Comments on Nick Schifrin's segments on FRI.8.JUL: The notion of promoting weapons to children in Suwalki, Poland. Will this be a legacy of violence promotion in which we take pride? The "heroic" nationalistic Cossacks of Czarist, anti-Jewish Progrom fame; where is reality in his contributions? It should be embarrassing!
I don’t have any specific journalistic criticism about what was presented in this series but I do have some concern about what I thought should have been presented more fully. I think if you watch and absorb the entire series you will see that all the basic points and issues are covered and that it also, at the end, sets the stage for a broader shift in U.S. military and foreign policy thinking that is now unfolding and that is turning somewhat away from fighting insurgencies and terrorist groups abroad to reckoning more and onceagain with military and political resurgency in Russia.
But as a viewer, my sense was that the weakest segment was that first one from Donetsk in eastern Ukraine where a low-level struggle by and with pro-Russian activists and fighters still goes on. I thought this segment was good in capturing the situation on the ground but too short on background and context, especially concerning the Russian military seizure of the Crimean Peninsula from Ukraine in 2014 and how important that was, and still is, on so many levels. The Russian intervention and support factor was in the segment, but it seemed to me as much too limited in both scope and detail, especially as a stage-setter for a series, and my sense is that it was that opening segment, especially, that led to most of the broader criticism.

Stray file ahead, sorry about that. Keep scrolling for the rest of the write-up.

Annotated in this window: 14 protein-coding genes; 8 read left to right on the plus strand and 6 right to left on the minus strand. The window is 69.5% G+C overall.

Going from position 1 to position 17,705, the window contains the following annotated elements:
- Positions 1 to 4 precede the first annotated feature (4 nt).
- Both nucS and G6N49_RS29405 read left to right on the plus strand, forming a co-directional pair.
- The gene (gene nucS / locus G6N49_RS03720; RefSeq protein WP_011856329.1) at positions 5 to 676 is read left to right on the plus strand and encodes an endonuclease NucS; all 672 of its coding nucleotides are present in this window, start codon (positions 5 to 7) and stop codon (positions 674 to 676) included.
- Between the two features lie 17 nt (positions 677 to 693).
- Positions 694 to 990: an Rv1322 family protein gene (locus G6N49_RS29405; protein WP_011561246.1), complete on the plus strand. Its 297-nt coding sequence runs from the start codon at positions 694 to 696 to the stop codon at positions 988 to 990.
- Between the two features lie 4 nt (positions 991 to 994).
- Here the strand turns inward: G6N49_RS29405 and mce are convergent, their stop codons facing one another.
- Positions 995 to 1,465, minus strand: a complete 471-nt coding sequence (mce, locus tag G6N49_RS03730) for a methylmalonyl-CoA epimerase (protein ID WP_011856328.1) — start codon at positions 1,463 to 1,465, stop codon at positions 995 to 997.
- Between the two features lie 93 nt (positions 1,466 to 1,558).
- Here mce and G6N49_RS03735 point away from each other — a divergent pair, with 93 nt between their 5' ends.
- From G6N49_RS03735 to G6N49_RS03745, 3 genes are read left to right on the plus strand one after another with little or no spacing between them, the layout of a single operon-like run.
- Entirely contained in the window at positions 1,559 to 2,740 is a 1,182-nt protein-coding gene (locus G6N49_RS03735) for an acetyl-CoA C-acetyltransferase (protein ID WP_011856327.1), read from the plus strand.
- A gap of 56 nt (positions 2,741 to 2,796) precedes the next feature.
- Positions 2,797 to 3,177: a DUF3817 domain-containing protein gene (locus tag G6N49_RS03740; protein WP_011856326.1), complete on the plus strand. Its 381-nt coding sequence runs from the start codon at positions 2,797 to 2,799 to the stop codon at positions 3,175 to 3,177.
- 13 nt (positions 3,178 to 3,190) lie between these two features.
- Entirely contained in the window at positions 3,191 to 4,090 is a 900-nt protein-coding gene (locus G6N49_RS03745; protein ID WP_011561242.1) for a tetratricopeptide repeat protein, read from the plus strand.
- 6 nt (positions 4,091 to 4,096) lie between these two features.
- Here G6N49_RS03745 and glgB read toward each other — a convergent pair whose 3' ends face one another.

Writing last month in Foreign Affairs, the magazine of the Council on Foreign Relations, Daniel Treisman, Professor of Political Science at the University of California, Los Angeles, called Putin’s seizure of the peninsula from Ukraine “the most consequential decision of his 16 years in power. By annexing a neighboring country’s territory by force, Putin overturned in a single stroke the assumptions on which the post-Cold War European order has rested.
“The question of why Putin took this step is of more than historical interest. Understanding his motives for occupying and annexing Crimea is crucial to assessing whether he will make similar choices in the future—for example, sending troops to ‘liberate’ ethnic Russians in the Baltic states—just as it is key to determining what measures the West might take to deter such actions.”